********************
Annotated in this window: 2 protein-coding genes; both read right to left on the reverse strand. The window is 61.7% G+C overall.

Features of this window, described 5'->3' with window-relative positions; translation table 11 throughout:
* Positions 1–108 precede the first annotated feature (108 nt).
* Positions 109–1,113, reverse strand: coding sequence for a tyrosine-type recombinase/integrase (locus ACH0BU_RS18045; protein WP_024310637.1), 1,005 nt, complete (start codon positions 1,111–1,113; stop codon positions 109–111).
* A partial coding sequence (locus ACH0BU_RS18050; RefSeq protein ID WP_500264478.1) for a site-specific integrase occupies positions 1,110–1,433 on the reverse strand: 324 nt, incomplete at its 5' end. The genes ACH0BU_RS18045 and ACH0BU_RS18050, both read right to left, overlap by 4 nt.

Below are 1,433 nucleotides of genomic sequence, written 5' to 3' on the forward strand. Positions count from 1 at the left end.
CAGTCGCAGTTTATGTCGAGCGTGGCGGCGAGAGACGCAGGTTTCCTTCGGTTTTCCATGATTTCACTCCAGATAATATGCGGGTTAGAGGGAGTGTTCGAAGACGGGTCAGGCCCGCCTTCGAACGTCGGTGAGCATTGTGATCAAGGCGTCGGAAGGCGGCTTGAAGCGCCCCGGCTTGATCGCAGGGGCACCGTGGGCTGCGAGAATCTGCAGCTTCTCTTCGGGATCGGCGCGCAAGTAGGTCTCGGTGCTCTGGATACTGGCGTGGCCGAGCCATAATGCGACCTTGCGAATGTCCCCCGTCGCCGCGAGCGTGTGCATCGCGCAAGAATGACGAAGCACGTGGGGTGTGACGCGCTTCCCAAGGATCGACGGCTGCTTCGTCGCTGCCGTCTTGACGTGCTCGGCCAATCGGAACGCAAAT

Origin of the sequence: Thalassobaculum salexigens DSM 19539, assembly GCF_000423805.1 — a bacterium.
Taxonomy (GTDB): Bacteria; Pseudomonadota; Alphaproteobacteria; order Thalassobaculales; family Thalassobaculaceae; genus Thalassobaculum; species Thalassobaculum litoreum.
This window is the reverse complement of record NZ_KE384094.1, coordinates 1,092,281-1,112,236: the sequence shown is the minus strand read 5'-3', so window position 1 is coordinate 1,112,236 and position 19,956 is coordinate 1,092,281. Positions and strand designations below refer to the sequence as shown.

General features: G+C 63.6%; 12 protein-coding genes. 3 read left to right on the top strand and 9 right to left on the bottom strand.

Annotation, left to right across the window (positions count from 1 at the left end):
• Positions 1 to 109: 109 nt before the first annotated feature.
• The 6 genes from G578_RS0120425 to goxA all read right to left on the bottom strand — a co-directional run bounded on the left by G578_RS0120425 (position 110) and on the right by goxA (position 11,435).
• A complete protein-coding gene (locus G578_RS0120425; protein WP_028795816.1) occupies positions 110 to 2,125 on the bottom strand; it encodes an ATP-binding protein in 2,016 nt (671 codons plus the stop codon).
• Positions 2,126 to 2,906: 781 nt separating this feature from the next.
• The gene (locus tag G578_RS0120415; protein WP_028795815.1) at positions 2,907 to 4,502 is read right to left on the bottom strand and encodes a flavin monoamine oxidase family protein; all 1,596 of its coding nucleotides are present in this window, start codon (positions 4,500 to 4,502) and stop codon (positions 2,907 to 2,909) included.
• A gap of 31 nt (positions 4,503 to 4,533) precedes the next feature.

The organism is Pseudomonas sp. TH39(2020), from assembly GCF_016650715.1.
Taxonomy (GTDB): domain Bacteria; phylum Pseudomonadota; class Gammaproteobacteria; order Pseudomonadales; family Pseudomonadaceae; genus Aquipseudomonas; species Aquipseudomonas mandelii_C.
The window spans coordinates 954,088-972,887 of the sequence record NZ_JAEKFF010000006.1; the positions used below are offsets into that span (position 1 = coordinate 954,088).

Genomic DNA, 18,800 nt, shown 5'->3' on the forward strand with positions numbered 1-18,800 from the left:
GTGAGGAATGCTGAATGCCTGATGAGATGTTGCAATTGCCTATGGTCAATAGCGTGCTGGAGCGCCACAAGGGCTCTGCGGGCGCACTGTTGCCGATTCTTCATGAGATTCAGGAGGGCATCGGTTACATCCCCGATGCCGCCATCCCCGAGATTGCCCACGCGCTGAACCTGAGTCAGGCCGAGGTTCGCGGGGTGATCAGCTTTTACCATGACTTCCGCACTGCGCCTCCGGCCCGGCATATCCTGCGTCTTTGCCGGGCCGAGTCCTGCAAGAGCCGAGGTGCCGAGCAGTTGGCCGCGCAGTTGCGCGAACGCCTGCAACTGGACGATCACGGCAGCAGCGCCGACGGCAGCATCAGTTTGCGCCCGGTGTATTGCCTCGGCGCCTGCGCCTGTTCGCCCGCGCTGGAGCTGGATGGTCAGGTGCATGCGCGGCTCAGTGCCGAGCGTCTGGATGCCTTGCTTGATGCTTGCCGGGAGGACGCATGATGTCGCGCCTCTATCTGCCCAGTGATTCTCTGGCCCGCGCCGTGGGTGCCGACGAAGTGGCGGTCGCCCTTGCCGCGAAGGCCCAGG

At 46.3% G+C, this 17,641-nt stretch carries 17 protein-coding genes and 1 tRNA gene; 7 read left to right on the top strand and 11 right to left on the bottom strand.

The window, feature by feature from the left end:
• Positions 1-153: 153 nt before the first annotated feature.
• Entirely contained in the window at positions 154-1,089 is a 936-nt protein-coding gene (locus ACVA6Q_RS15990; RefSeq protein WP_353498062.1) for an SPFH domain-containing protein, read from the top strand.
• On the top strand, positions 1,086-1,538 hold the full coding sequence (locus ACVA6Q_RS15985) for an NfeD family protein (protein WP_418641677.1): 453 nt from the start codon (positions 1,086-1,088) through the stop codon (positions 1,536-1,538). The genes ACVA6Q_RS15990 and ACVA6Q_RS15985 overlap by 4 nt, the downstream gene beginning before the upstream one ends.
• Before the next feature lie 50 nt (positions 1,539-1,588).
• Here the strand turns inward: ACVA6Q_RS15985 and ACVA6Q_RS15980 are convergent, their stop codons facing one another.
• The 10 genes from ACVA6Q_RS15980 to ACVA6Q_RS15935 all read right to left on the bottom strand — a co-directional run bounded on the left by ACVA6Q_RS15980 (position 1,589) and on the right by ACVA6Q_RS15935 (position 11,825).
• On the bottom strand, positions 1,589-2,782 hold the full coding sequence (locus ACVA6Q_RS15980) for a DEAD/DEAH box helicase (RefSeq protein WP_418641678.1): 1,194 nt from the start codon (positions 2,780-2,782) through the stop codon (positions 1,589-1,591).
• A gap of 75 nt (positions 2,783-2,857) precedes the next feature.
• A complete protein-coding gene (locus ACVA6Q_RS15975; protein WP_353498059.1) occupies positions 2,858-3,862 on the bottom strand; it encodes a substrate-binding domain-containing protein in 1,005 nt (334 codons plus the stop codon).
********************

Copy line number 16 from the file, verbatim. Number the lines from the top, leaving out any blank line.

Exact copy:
• Positions 2,126 to 2,906: 781 nt separating this feature from the next.